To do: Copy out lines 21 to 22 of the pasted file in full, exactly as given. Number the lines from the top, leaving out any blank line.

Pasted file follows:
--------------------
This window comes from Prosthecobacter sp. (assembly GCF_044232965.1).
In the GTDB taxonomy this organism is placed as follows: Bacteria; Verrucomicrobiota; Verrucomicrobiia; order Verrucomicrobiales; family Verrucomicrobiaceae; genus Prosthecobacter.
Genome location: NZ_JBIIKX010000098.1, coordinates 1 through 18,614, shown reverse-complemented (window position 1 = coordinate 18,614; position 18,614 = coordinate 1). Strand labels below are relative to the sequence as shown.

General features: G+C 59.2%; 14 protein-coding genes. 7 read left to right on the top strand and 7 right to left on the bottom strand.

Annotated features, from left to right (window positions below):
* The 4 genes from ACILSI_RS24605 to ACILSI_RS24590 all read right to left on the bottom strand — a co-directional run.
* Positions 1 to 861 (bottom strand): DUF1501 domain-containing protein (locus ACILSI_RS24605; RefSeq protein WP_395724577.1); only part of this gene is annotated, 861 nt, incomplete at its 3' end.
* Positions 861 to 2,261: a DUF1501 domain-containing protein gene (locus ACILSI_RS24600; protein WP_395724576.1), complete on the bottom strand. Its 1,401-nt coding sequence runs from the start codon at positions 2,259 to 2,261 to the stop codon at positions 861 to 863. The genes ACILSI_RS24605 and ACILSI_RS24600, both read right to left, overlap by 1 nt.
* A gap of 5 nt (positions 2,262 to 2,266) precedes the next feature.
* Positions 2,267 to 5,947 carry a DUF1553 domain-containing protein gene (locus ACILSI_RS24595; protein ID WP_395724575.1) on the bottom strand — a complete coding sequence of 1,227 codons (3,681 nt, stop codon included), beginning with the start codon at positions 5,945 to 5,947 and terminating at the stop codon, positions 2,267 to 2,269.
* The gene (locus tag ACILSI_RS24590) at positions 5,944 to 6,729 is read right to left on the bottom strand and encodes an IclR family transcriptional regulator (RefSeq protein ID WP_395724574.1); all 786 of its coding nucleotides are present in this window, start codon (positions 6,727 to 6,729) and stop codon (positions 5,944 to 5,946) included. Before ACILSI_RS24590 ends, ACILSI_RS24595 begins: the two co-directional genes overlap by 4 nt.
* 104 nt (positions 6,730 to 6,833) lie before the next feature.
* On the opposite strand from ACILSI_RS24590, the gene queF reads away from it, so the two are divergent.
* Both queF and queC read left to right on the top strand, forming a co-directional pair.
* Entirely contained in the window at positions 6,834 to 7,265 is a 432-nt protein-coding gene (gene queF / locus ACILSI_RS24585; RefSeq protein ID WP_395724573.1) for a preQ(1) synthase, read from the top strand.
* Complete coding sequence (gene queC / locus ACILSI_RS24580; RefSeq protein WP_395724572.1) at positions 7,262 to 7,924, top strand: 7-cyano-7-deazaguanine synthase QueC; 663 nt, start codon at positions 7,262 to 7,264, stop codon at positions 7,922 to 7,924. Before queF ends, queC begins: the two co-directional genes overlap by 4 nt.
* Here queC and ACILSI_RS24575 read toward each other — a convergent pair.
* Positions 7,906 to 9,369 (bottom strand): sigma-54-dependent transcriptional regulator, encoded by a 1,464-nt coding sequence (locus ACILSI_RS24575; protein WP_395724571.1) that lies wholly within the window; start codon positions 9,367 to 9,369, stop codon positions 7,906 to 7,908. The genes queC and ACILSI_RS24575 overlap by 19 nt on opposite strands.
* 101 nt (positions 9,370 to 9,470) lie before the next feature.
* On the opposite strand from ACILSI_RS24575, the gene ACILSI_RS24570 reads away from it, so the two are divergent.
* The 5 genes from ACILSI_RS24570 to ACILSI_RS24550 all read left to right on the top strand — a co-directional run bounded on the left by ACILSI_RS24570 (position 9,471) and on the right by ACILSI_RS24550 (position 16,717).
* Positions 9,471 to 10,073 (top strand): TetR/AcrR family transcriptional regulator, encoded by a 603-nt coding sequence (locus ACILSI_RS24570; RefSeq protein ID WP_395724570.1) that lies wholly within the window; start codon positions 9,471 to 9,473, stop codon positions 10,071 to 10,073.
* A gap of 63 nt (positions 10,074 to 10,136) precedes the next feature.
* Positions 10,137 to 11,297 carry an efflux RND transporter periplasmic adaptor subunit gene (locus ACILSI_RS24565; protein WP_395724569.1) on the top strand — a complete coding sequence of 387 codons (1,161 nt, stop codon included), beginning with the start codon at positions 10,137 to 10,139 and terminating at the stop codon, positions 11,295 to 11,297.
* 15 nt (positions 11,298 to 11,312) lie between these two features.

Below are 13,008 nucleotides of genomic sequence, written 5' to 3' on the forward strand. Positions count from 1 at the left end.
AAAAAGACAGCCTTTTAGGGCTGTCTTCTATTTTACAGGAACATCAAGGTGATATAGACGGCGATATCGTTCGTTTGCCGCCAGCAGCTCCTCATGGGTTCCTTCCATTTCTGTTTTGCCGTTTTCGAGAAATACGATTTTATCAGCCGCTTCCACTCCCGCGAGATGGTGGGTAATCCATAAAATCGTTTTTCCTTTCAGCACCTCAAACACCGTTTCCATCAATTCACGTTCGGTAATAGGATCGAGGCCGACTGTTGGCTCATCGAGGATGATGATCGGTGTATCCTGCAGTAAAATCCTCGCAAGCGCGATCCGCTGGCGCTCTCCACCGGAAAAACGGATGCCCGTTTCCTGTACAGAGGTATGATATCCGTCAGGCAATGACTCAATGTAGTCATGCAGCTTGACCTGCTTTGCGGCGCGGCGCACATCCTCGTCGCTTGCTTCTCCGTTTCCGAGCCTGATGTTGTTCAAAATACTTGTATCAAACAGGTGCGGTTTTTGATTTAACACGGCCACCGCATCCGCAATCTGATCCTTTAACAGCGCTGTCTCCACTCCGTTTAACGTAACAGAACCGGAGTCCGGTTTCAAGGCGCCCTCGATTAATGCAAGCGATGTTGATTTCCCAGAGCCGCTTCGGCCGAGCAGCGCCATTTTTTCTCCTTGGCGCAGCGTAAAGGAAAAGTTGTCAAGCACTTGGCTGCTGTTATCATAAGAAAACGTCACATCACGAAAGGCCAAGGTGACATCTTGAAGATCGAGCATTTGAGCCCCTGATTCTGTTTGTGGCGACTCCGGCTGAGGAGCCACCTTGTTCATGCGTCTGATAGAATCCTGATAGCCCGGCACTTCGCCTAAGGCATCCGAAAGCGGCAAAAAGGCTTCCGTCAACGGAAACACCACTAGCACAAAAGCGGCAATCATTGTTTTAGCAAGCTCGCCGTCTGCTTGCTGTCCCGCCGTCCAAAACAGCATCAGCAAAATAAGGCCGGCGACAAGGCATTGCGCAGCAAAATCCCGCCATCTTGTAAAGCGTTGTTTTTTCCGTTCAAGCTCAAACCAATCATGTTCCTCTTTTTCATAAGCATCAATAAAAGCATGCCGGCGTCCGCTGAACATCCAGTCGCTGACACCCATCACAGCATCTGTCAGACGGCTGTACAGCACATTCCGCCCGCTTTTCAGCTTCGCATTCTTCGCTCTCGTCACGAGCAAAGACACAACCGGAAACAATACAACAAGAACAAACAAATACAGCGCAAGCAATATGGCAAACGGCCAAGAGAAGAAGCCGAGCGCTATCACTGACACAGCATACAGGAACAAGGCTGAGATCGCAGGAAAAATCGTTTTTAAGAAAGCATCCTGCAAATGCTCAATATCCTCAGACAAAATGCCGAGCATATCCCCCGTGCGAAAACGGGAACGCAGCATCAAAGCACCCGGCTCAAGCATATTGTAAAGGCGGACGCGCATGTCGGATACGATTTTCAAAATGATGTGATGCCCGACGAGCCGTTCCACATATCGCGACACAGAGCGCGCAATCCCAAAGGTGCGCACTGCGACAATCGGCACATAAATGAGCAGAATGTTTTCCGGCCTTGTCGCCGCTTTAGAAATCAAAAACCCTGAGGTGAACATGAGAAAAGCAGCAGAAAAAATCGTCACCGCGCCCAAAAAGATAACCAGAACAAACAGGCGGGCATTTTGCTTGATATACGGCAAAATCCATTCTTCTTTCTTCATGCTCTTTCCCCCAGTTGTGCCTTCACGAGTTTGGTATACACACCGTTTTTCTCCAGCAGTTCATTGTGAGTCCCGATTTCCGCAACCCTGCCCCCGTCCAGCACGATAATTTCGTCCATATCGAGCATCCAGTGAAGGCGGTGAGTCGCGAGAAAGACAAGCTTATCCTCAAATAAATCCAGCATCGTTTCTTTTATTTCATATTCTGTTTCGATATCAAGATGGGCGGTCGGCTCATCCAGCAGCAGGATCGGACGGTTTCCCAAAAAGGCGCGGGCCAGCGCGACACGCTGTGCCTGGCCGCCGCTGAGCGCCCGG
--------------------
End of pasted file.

* The 5 genes from ACILSI_RS24570 to ACILSI_RS24550 all read left to right on the top strand — a co-directional run bounded on the left by ACILSI_RS24570 (position 9,471) and on the right by ACILSI_RS24550 (position 16,717).
* Positions 9,471 to 10,073 (top strand): TetR/AcrR family transcriptional regulator, encoded by a 603-nt coding sequence (locus ACILSI_RS24570; RefSeq protein ID WP_395724570.1) that lies wholly within the window; start codon positions 9,471 to 9,473, stop codon positions 10,071 to 10,073.